A future with giant rats?
The future belongs to the rats. University of Leicester researchers predict that, because rats adapt so well to so many locations in the world, they could even evolve to giant-sized. They fill up the spaces left in ecosystems by animals that become extinct.
As a species, rats have benefited greatly from humans. We have helped them spread all over the world, and they have adapted successfully to their new environments. Rats live on many – if not all – islands around the globe, and are difficult to exterminate. They compete with native species and often come out on top, sometimes resulting in extinction for native species. The empty ecosystem niche left behind is then taken up by the rats, and when the animals are used to their new role, evolutionary adaptations can occur. According to the Leicester researchers, this can be compared with species sharing the earth with dinosaurs. Although there were mammals during the Cretaceous period, they remained small. Once the dinosaurs were gone, however, these mammals evolved; some even became as large as mammoths and horses. Scientists expect that rats could easily evolve to be the size of capybaras, the largest (80 kg) living rodents. If there were enough space in the ecosystem, researchers reason, rats could become even larger.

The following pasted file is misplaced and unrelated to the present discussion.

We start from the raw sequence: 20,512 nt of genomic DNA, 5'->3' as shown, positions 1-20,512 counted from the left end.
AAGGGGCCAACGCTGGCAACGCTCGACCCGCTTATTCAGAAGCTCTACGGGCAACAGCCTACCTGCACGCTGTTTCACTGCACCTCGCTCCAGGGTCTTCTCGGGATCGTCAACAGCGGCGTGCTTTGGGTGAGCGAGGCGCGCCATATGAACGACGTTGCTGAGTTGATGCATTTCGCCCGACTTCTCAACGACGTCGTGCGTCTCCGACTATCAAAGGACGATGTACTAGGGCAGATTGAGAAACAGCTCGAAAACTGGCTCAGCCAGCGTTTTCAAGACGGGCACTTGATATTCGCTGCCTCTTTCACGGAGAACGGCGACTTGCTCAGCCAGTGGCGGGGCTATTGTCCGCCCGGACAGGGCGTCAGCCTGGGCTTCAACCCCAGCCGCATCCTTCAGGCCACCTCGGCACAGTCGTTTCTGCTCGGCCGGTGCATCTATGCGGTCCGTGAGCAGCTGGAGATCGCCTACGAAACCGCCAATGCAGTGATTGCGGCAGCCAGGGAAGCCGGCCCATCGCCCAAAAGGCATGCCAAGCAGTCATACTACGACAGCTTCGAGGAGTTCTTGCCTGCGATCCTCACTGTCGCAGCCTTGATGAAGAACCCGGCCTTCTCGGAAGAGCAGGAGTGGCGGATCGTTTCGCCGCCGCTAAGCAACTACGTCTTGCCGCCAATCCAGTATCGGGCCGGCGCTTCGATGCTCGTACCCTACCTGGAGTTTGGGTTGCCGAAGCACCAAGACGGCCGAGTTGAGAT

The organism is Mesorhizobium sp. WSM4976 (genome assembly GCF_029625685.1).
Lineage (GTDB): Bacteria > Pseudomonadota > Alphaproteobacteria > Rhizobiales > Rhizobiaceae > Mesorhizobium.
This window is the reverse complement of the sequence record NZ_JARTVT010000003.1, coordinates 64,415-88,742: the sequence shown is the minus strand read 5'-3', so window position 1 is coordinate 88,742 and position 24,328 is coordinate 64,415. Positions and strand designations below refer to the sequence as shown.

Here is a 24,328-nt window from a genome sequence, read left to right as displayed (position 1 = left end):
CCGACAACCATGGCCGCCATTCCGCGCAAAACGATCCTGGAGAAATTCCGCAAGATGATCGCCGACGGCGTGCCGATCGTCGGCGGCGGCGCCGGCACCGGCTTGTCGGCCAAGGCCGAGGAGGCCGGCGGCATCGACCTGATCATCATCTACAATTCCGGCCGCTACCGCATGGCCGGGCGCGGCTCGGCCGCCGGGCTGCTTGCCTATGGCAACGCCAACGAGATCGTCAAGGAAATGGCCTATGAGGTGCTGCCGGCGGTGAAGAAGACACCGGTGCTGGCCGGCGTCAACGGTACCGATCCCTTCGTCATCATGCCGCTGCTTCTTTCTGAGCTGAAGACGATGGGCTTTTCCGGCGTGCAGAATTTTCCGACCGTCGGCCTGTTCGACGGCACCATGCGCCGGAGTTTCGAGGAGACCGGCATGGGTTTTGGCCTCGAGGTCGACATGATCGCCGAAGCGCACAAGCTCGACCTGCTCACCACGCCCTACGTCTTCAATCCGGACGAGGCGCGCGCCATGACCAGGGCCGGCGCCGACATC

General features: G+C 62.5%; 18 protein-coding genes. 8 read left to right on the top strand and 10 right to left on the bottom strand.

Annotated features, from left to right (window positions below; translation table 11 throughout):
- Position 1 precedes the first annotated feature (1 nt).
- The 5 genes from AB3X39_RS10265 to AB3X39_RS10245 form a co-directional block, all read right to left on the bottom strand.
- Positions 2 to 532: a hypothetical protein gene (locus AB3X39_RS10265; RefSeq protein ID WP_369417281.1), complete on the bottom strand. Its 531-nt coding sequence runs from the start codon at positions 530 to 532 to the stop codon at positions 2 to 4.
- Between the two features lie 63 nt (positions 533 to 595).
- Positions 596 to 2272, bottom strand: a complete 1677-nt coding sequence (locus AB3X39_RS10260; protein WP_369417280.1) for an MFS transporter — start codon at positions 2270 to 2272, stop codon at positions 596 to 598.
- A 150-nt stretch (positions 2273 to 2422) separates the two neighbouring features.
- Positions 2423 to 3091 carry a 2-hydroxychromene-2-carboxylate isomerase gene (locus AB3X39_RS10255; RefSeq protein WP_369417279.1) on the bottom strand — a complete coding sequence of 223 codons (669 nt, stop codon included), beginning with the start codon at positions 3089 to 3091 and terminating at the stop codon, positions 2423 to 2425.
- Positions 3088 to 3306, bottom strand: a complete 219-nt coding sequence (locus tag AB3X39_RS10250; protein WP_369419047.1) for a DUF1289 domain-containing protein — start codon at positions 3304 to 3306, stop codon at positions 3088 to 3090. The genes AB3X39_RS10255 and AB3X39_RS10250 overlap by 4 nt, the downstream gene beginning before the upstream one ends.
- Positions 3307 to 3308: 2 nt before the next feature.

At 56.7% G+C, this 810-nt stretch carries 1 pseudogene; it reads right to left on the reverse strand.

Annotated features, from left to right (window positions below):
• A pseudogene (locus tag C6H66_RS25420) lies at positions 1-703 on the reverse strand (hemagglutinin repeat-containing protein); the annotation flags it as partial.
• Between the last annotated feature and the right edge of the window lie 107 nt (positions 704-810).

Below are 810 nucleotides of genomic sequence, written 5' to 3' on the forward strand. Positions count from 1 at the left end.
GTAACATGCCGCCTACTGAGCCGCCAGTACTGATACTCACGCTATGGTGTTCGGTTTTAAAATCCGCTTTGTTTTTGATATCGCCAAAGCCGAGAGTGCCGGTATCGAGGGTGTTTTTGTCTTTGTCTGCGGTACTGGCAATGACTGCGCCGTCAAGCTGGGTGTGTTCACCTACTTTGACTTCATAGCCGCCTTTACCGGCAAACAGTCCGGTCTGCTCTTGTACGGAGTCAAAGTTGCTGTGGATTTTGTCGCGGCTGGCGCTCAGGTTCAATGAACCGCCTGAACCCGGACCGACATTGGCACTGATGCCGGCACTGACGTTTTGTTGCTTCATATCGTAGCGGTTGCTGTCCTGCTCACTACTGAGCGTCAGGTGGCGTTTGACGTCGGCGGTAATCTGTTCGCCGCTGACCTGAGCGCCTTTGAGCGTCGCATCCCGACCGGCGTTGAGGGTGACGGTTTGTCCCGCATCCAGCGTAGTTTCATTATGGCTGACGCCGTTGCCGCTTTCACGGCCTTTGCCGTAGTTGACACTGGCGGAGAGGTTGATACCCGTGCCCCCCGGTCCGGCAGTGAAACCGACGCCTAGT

The investigators do indicate that it is difficult to predict exactly how rats will develop. That development depends on many factors, and those factors likely vary among ecosystems. Each island, then, can be seen as a laboratory for future evolution. Fat rats, thin rats, fast rats, slow rats, ferocious rats and water rats are among the possibilities. Perhaps our descendants will someday be amazed at the great diversity among the successors of the common rat.